Don’t Retire, Rewire! by Jeri Sedlar and Rick Miners. ♥♥♥♥♥ A “how-to” on defining satisfaction drivers , separating skills and strengths (with examples), examples of others “accomplishments”, and a how-to guide for working through what in your work life was satisfied by your drivers and how to brainstorm possibilities. Introduces interesting concept of 4 types of work: work for a wage, work for a fee, work for free, work for me. I also liked this book. I liked the categories of what you get out of work and how you can replicate the same “hierarchy of needs” outside of the work environment. However I would add a Fun Factor to their list. Right, many people don’t have fun at work so there are some value adds to retirement that you don’t get out of work.
The Happiness Project (Revised Edition): Or, Why I Spent a Year Trying to Sing in the Morning, Clean My Closets, Fight Right, Read Aristotle, and Generally Have More Fun This is my personal favourite although it’s not about retirement specifically. The website has five 21 day projects that can take you over the hump while you are figuring out what you want to do with the rest of your life.♥♥♥♥♥
The Joy of Retirement by David C. Borchard. 5 star – Lots of how-to for defining who you want to be in retirement and the lifestyle that will help you be that person. Big sections on roles, talents, and values in defining your vision statement. Love the fact he does not assume where you will be on the continuum of working versus traditional leisure-based retirement. Combines easy to use tools as well as insightful examples of practical next steps. Pat says she wishes she had read it sooner in her journey. Borchard also offers his assessments on-line for $ 35 US. I think the tests are included in the books so it would be cheaper to buy the book. I tired the tests and found they were targeted at career planning more than retirement planning. According to the tests my Passion Distribution is Right Brain Creator and Left Brain Organizer which explains why I am doing a blog. I didn’t find the book or the tests as helpful as some of the books below.♥♥♥♥♥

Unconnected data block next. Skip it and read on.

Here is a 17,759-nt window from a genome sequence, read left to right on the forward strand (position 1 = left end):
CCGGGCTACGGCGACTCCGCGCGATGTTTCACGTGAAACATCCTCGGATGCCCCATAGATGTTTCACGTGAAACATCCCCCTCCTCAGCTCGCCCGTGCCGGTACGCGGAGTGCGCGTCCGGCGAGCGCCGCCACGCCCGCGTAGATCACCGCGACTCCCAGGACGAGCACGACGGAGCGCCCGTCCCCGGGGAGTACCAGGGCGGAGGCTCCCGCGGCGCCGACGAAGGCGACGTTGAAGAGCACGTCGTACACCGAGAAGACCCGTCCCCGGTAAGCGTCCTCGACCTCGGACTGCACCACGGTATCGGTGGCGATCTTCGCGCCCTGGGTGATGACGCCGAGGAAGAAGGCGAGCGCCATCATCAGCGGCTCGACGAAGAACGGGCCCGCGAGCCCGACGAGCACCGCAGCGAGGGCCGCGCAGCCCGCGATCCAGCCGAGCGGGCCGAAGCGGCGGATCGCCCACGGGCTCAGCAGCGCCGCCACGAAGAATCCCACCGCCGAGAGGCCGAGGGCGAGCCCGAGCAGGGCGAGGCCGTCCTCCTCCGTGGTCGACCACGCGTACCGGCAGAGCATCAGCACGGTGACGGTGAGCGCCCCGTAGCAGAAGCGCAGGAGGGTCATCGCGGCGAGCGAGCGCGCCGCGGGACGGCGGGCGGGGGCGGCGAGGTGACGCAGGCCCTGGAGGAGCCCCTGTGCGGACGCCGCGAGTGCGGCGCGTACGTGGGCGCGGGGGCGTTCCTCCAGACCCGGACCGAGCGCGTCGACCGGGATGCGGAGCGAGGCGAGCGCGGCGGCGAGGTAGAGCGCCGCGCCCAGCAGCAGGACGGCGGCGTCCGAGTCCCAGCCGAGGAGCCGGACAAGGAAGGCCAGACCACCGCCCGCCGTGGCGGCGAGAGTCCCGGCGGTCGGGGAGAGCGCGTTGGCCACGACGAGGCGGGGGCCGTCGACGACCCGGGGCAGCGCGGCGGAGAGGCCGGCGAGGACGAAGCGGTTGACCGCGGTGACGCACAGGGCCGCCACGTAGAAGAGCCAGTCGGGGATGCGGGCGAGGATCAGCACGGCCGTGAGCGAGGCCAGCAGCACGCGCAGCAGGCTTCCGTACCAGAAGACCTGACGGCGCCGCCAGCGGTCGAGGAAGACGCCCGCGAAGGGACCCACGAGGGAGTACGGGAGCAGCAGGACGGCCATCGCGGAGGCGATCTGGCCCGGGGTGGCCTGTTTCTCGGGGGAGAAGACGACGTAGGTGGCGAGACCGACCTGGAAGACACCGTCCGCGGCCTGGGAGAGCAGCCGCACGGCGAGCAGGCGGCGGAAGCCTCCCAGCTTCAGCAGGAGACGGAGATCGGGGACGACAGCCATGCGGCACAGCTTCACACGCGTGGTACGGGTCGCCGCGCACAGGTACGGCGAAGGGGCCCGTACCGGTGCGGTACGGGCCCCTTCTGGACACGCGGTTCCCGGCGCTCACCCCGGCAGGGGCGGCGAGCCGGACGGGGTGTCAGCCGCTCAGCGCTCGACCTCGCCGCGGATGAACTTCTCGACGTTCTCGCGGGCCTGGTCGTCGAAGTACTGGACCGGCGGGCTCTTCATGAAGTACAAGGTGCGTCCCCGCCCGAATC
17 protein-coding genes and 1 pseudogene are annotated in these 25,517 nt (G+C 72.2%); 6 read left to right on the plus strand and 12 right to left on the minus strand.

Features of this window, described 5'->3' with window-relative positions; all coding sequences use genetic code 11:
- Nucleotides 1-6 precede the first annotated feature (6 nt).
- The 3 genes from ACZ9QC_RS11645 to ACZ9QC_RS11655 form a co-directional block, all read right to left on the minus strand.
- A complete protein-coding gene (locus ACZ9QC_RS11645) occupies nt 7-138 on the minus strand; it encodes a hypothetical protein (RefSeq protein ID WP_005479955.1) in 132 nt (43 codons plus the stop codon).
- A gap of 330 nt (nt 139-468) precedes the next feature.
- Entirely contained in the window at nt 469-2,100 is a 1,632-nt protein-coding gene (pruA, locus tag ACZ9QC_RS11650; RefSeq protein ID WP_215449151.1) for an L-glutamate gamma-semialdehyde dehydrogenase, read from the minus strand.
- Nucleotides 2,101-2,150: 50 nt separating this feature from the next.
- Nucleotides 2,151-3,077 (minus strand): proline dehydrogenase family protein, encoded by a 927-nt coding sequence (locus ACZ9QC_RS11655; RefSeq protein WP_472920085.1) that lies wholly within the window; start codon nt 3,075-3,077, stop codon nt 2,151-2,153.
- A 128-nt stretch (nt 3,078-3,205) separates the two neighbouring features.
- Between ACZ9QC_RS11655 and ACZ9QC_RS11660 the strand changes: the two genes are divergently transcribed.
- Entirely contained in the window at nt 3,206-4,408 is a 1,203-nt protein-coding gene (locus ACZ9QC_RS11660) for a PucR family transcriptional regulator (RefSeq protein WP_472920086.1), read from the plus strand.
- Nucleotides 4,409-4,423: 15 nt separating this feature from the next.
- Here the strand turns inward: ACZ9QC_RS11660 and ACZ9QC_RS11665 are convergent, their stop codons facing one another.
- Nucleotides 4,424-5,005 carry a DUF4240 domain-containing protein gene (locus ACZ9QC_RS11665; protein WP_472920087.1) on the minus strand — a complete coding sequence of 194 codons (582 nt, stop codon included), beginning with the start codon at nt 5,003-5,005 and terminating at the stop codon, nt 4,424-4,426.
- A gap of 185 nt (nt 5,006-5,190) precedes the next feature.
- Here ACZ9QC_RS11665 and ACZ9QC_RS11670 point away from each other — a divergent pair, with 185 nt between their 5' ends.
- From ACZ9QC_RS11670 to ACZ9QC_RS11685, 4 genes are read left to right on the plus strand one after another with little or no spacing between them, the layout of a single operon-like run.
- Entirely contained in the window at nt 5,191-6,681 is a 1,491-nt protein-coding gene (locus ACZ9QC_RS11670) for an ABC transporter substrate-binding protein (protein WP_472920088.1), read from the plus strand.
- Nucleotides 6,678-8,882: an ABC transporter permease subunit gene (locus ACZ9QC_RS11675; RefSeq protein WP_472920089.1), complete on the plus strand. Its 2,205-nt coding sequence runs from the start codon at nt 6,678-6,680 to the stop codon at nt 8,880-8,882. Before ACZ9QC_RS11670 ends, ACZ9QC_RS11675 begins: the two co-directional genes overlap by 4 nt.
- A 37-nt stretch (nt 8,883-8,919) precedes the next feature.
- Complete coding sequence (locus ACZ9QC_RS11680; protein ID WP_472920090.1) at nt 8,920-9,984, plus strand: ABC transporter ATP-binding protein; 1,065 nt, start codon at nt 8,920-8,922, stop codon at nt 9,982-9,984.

I ran out of interest in reading about retirement after 3 books so the remaining books are as reviewed by Pat.
How to Retire Happy, Wild and Free. by Ernie J Zelinski . 5 star – An easy-to-read conversational style. Introduces the possibilities “get a life tree”; real people case studies (as opposed to all professional, CEO types), focus on “leisure” (not work) so unique in that!♥♥♥♥♥
65 Things to Do When You Retire is in fact 65 interesting essays about retirement from all kinds of people, on all kinds of topics, many very inspiring. edited by Mark Evans Chimsky. ♥♥♥♥
What Color Is Your Parachute? for Retirement, Second Edition: Planning a Prosperous, Healthy, and Happy Future. Some stuff on finances, but lots on health and happiness. Great background on core values, theory and application of happiness (positive psychology), and practical how-to especially on self reflection and life portfolio. ♥♥♥♥
Now What? Know who you are , Get what you want. By Laura Berman Fortgang. Easy style, how-to-process! Focus is on second career or what did you always want to do so you will be happy, but process can be reapplied to new retirement life situation (or even divorce) Lots of exercises done as answering questions, but good, insightful questions versus generic “how do you feel about this?”♥♥♥♥
Creating Your Best Life: The Ultimate Life List Guide by Caroline Adams Miller and Dr Michael Frisch – helpful in creating your “life list” beyond traditional bucket lists with “things to accomplish” or “ways to live” thinking.♥♥♥♥
Second-Act Careers: 50+ Ways to Profit from Your Passions During Semi-Retirement by Nancy Collamer. An in-depth look at part-time income stream possibilities with lots of resource connections (to get more information). Great for possibilities exploration. Second half on self-reflection not as good as other books, but there.♥♥♥♥
The Couple’s Retirement Puzzle: 10 Must-Have Conversations for Creating an Amazing New Life Together by Roberta K. Taylor and Dorian Mintzer. 3 star but is unique in that it talks about transitioning as a duo in life. Covers all the big domains.♥♥♥
Here is another highly recommended book by Ken Blanchard and Morton Shaevitz Refire! Don’t Retire: Make the Rest of Your Life the Best of Your Life reviewed by the website Retirement Wisdom. Blanchard is a well known best selling author on many management topics. I have booked a download from the Vancouver Public Library e-books. The Retirement Wisdom website also has a list of recommended retirement books.